Australian communications and technology giant Telstra Corp Ltd has said that it is in talks to buy the Pacific operations of telecommunications firm Digicel Group – in partnership with the Australian government.
Digicel Group Holdings is active in 32 markets in the Caribbean, Central America and Asia Pacific. Digicel’s Pacific operations include Papua New Guinea, Fiji, Samoa, Vanuatu and Tahiti. According to Reuters, Telstra has said that the government would finance the bulk of any bid.
Digicel’s Pacific business may well be a reasonably attractive proposition, given that it is the major telecommunications player in the Pacific region. But such a deal could also be complicated, involving multiple operators and governments. So why is Telstra apparently keen? And why might the Australian government want to get involved?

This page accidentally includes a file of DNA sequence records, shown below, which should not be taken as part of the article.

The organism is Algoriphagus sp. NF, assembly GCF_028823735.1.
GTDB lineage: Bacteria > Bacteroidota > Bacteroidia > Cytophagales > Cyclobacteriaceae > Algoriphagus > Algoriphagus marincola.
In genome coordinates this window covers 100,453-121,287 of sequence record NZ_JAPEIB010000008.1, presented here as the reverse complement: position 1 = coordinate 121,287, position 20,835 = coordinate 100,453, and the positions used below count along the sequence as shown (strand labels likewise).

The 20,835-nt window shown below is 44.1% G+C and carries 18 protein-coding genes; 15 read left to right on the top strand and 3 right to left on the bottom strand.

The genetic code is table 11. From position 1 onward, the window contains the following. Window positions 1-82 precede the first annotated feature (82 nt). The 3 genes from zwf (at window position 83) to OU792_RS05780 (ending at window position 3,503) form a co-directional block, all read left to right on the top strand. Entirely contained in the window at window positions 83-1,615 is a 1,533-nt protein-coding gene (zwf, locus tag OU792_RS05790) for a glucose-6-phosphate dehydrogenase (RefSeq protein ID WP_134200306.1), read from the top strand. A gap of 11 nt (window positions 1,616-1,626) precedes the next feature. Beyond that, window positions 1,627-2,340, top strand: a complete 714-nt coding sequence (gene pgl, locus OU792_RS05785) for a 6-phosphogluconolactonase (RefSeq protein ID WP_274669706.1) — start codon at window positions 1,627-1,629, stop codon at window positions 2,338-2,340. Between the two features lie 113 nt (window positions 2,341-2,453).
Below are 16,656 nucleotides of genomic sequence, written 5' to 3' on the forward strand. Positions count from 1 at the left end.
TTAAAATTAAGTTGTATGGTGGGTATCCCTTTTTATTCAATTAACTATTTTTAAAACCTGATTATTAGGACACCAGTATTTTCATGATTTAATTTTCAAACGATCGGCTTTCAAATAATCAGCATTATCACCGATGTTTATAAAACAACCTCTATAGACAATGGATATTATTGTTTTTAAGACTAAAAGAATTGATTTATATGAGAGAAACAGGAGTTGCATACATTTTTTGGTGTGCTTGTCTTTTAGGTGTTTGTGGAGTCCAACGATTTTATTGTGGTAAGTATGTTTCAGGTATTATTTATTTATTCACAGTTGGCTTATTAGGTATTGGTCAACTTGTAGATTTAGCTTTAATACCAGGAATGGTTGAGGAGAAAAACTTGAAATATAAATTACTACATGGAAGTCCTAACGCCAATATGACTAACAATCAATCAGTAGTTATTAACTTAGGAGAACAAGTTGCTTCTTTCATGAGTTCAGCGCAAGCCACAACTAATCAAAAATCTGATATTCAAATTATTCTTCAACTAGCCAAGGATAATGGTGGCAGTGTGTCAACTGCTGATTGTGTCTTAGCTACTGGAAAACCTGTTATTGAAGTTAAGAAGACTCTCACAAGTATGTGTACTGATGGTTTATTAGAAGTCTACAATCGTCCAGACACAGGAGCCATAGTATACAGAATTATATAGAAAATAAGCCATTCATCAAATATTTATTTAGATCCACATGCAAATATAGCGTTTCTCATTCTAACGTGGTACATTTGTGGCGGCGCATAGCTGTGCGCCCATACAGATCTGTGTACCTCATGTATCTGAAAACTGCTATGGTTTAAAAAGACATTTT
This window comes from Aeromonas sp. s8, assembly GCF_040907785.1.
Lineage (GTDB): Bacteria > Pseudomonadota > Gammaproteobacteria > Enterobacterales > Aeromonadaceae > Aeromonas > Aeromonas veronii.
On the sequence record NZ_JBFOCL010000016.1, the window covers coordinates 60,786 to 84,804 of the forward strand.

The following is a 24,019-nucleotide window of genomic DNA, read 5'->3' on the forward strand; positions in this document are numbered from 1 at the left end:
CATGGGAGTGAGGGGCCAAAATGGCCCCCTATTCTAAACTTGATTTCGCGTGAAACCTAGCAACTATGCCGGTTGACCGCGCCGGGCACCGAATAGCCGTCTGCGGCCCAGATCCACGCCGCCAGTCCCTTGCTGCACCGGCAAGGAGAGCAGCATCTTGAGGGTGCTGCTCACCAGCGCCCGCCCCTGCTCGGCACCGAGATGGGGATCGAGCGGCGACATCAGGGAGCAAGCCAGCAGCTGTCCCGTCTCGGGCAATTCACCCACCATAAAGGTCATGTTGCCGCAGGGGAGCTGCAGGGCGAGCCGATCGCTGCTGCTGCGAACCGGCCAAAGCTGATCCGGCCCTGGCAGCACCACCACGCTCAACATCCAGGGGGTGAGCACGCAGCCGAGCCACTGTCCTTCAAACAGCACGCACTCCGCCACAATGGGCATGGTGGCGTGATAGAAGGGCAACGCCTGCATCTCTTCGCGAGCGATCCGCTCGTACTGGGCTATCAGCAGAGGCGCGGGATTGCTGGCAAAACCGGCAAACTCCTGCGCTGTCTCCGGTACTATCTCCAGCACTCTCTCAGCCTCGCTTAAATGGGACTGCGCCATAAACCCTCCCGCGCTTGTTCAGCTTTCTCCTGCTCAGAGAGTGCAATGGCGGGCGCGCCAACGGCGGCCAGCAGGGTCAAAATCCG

The clue may be in last year’s reports, denied by Digicel, that it had plans to sell its Pacific business to state-owned China Mobile. This would worry Australia, which regards Digicel as a strategic asset that it does not want to see handed over to China.
In addition, Australia has increased its presence in the Pacific recently through the creation of a A$2 billion ($1.5 billion) infrastructure financing facility. It’s also a member if the so-called Quad group, together with the United States, India and Japan, which aims to counter China’s expanding interests in the Indo-Pacific.
Thus Telstra seems to be able to rely on Australia taking on some of the financial and strategic risk management support involved. In fact, Australian media reports suggest a deal would be worth about A$2 billion ($1.5 billion), with the Australian government paying around A$1.5 billion.
However, Telstra has insisted to local Australian press that this is not yet a done deal.